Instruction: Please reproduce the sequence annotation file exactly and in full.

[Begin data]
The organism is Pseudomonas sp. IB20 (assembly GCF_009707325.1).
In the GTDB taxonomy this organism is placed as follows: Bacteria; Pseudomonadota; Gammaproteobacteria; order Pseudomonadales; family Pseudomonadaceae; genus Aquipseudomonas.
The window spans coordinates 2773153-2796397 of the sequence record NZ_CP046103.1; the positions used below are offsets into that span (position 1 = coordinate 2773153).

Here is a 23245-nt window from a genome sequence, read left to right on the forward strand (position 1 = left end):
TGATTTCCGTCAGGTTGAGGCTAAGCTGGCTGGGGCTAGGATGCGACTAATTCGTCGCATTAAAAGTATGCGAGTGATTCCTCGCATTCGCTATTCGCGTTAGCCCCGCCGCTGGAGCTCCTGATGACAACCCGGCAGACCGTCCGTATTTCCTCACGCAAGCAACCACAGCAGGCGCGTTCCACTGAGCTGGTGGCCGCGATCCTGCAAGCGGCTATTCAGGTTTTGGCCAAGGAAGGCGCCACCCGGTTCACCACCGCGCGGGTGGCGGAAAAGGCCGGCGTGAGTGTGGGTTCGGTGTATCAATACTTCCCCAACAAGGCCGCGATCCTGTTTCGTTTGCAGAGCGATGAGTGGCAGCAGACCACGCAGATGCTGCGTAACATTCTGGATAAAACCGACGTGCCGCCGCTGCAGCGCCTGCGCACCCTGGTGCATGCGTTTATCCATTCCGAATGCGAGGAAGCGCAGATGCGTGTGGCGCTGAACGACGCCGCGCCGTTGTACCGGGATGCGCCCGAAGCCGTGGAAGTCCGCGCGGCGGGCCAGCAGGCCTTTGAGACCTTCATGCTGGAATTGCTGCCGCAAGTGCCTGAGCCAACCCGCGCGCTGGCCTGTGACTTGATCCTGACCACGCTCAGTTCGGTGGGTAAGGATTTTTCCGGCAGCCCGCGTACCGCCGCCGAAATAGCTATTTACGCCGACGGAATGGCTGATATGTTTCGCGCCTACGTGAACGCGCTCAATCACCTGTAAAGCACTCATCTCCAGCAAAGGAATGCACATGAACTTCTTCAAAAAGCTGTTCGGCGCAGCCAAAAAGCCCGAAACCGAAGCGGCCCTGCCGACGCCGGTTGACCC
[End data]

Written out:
The organism is Pseudomonas sp. IB20 (assembly GCF_009707325.1).
In the GTDB taxonomy this organism is placed as follows: Bacteria; Pseudomonadota; Gammaproteobacteria; order Pseudomonadales; family Pseudomonadaceae; genus Aquipseudomonas.
The window spans coordinates 2773153-2796397 of the sequence record NZ_CP046103.1; the positions used below are offsets into that span (position 1 = coordinate 2773153).

Here is a 23245-nt window from a genome sequence, read left to right on the forward strand (position 1 = left end):
TGATTTCCGTCAGGTTGAGGCTAAGCTGGCTGGGGCTAGGATGCGACTAATTCGTCGCATTAAAAGTATGCGAGTGATTCCTCGCATTCGCTATTCGCGTTAGCCCCGCCGCTGGAGCTCCTGATGACAACCCGGCAGACCGTCCGTATTTCCTCACGCAAGCAACCACAGCAGGCGCGTTCCACTGAGCTGGTGGCCGCGATCCTGCAAGCGGCTATTCAGGTTTTGGCCAAGGAAGGCGCCACCCGGTTCACCACCGCGCGGGTGGCGGAAAAGGCCGGCGTGAGTGTGGGTTCGGTGTATCAATACTTCCCCAACAAGGCCGCGATCCTGTTTCGTTTGCAGAGCGATGAGTGGCAGCAGACCACGCAGATGCTGCGTAACATTCTGGATAAAACCGACGTGCCGCCGCTGCAGCGCCTGCGCACCCTGGTGCATGCGTTTATCCATTCCGAATGCGAGGAAGCGCAGATGCGTGTGGCGCTGAACGACGCCGCGCCGTTGTACCGGGATGCGCCCGAAGCCGTGGAAGTCCGCGCGGCGGGCCAGCAGGCCTTTGAGACCTTCATGCTGGAATTGCTGCCGCAAGTGCCTGAGCCAACCCGCGCGCTGGCCTGTGACTTGATCCTGACCACGCTCAGTTCGGTGGGTAAGGATTTTTCCGGCAGCCCGCGTACCGCCGCCGAAATAGCTATTTACGCCGACGGAATGGCTGATATGTTTCGCGCCTACGTGAACGCGCTCAATCACCTGTAAAGCACTCATCTCCAGCAAAGGAATGCACATGAACTTCTTCAAAAAGCTGTTCGGCGCAGCCAAAAAGCCCGAAACCGAAGCGGCCCTGCCGACGCCGGTTGACCC